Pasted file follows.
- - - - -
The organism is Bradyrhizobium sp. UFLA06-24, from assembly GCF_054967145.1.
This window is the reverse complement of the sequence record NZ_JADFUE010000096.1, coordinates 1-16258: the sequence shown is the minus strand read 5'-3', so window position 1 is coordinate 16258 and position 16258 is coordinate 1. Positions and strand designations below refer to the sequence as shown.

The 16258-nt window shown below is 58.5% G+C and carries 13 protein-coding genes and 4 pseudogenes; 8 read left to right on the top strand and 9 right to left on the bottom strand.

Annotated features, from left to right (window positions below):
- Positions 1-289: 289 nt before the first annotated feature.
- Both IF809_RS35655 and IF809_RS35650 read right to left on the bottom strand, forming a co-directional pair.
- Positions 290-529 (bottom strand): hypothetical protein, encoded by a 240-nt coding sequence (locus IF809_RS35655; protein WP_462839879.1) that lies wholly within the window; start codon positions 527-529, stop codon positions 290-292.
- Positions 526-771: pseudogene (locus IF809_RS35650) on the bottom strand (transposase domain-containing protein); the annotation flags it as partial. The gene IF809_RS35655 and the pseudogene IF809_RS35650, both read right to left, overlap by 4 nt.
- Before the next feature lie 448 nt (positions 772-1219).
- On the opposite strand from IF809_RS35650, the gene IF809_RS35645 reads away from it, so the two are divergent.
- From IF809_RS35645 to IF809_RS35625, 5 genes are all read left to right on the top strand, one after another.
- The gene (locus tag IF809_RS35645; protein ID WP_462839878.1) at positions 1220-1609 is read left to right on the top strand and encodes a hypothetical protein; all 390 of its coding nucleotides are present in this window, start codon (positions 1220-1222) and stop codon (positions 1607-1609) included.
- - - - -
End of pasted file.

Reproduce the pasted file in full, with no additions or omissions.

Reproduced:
The organism is Bradyrhizobium sp. UFLA06-24, from assembly GCF_054967145.1.
This window is the reverse complement of the sequence record NZ_JADFUE010000096.1, coordinates 1-16258: the sequence shown is the minus strand read 5'-3', so window position 1 is coordinate 16258 and position 16258 is coordinate 1. Positions and strand designations below refer to the sequence as shown.

The 16258-nt window shown below is 58.5% G+C and carries 13 protein-coding genes and 4 pseudogenes; 8 read left to right on the top strand and 9 right to left on the bottom strand.

Annotated features, from left to right (window positions below):
- Positions 1-289: 289 nt before the first annotated feature.
- Both IF809_RS35655 and IF809_RS35650 read right to left on the bottom strand, forming a co-directional pair.
- Positions 290-529 (bottom strand): hypothetical protein, encoded by a 240-nt coding sequence (locus IF809_RS35655; protein WP_462839879.1) that lies wholly within the window; start codon positions 527-529, stop codon positions 290-292.
- Positions 526-771: pseudogene (locus IF809_RS35650) on the bottom strand (transposase domain-containing protein); the annotation flags it as partial. The gene IF809_RS35655 and the pseudogene IF809_RS35650, both read right to left, overlap by 4 nt.
- Before the next feature lie 448 nt (positions 772-1219).
- On the opposite strand from IF809_RS35650, the gene IF809_RS35645 reads away from it, so the two are divergent.
- From IF809_RS35645 to IF809_RS35625, 5 genes are all read left to right on the top strand, one after another.
- The gene (locus tag IF809_RS35645; protein ID WP_462839878.1) at positions 1220-1609 is read left to right on the top strand and encodes a hypothetical protein; all 390 of its coding nucleotides are present in this window, start codon (positions 1220-1222) and stop codon (positions 1607-1609) included.